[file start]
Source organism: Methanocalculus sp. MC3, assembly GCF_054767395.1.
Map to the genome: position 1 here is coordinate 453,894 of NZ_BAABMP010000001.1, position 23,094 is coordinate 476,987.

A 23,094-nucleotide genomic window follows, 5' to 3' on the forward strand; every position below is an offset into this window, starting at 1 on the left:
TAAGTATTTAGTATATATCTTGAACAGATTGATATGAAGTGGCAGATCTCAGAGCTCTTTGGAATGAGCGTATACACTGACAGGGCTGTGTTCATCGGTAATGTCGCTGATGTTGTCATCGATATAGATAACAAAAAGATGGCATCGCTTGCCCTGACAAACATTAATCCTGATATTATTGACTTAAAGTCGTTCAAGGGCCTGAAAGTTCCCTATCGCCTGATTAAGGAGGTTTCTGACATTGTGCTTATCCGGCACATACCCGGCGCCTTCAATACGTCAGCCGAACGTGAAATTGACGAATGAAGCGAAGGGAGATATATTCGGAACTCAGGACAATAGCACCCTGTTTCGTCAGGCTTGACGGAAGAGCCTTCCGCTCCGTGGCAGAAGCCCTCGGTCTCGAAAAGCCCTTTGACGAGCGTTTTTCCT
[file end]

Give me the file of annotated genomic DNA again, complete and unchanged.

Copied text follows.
Source organism: Methanocalculus sp. MC3, assembly GCF_054767395.1.
Map to the genome: position 1 here is coordinate 453,894 of NZ_BAABMP010000001.1, position 23,094 is coordinate 476,987.

A 23,094-nucleotide genomic window follows, 5' to 3' on the forward strand; every position below is an offset into this window, starting at 1 on the left:
TAAGTATTTAGTATATATCTTGAACAGATTGATATGAAGTGGCAGATCTCAGAGCTCTTTGGAATGAGCGTATACACTGACAGGGCTGTGTTCATCGGTAATGTCGCTGATGTTGTCATCGATATAGATAACAAAAAGATGGCATCGCTTGCCCTGACAAACATTAATCCTGATATTATTGACTTAAAGTCGTTCAAGGGCCTGAAAGTTCCCTATCGCCTGATTAAGGAGGTTTCTGACATTGTGCTTATCCGGCACATACCCGGCGCCTTCAATACGTCAGCCGAACGTGAAATTGACGAATGAAGCGAAGGGAGATATATTCGGAACTCAGGACAATAGCACCCTGTTTCGTCAGGCTTGACGGAAGAGCCTTCCGCTCCGTGGCAGAAGCCCTCGGTCTCGAAAAGCCCTTTGACGAGCGTTTTTCCT